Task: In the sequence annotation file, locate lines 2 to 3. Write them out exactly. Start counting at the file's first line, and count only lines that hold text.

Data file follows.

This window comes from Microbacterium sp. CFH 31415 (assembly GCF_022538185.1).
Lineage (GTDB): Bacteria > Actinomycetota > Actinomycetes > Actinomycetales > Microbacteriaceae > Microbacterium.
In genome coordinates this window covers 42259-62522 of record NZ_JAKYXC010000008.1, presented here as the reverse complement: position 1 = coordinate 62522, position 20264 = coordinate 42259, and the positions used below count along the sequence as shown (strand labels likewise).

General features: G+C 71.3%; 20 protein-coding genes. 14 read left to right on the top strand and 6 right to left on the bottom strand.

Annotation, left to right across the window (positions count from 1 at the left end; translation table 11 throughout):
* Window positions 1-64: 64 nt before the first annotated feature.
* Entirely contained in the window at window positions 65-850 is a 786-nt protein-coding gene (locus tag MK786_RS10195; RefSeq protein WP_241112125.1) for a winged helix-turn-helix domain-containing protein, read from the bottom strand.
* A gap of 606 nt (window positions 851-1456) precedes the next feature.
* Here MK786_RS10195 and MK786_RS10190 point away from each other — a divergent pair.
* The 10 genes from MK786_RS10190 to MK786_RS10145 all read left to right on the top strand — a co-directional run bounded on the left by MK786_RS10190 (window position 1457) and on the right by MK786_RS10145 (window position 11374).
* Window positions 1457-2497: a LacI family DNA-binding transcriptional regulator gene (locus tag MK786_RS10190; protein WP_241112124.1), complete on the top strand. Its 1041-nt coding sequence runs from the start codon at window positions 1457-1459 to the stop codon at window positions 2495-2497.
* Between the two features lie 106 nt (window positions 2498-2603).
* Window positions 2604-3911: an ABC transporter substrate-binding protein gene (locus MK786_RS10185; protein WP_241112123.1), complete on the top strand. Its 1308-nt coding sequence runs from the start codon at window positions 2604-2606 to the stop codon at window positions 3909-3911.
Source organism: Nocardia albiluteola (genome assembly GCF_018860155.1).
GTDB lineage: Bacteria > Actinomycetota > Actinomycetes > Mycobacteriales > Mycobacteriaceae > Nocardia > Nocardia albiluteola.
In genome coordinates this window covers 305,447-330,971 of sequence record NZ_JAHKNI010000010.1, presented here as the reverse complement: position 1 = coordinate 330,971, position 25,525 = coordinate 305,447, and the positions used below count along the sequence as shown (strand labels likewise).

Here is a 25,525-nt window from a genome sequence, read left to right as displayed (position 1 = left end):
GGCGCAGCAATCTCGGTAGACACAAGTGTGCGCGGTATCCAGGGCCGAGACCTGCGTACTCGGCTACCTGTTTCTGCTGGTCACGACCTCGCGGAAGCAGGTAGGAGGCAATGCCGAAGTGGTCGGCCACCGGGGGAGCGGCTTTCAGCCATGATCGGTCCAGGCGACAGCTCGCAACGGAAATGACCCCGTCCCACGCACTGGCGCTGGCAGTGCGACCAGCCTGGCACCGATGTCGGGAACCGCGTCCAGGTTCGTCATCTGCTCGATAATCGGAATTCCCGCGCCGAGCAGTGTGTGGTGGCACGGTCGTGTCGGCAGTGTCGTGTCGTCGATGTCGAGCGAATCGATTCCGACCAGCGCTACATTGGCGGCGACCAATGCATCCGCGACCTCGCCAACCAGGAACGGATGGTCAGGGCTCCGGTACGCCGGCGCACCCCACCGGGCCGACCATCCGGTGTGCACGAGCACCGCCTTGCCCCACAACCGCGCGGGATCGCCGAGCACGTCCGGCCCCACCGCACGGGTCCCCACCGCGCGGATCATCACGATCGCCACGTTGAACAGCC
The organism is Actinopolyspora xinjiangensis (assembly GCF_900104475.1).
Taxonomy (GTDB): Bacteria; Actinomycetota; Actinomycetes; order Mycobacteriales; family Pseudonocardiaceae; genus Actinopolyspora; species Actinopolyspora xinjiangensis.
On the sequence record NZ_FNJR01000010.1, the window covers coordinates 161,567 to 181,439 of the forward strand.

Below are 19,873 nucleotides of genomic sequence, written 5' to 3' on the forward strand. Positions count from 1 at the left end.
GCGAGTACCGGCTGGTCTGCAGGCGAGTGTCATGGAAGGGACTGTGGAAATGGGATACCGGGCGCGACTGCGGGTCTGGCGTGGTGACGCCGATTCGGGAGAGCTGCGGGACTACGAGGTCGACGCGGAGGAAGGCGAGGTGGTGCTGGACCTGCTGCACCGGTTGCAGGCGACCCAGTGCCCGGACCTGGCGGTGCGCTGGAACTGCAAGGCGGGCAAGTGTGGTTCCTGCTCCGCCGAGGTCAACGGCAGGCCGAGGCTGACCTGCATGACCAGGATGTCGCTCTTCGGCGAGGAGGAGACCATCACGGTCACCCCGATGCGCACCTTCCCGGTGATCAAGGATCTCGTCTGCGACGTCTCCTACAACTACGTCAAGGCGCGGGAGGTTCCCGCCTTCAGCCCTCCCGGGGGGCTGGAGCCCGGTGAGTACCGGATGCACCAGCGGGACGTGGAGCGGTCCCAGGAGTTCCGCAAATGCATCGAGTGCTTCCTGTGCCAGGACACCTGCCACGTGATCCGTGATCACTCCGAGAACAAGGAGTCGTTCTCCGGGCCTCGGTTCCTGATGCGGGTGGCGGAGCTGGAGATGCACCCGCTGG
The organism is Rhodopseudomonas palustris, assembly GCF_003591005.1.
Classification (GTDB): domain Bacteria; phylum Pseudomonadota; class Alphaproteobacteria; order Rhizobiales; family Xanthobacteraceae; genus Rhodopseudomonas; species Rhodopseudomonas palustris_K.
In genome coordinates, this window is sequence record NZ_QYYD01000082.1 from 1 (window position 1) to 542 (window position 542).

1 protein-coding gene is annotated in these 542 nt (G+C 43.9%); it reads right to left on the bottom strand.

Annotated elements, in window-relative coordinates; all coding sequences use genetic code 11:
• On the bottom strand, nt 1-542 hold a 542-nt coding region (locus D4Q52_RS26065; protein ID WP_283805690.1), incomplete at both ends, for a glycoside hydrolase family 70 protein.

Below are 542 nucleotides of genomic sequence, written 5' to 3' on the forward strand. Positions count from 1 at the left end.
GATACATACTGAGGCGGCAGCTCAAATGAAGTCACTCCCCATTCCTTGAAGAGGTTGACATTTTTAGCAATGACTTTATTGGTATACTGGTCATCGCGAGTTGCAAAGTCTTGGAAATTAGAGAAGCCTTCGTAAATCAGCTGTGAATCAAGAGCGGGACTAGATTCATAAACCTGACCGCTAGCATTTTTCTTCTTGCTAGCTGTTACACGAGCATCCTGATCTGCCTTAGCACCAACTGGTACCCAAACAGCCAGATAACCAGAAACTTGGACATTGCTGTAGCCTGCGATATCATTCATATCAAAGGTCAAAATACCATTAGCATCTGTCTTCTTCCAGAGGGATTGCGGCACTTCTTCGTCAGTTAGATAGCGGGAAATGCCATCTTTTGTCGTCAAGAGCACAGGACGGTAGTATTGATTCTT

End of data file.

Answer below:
Lineage (GTDB): Bacteria > Actinomycetota > Actinomycetes > Actinomycetales > Microbacteriaceae > Microbacterium.
In genome coordinates this window covers 42259-62522 of record NZ_JAKYXC010000008.1, presented here as the reverse complement: position 1 = coordinate 62522, position 20264 = coordinate 42259, and the positions used below count along the sequence as shown (strand labels likewise).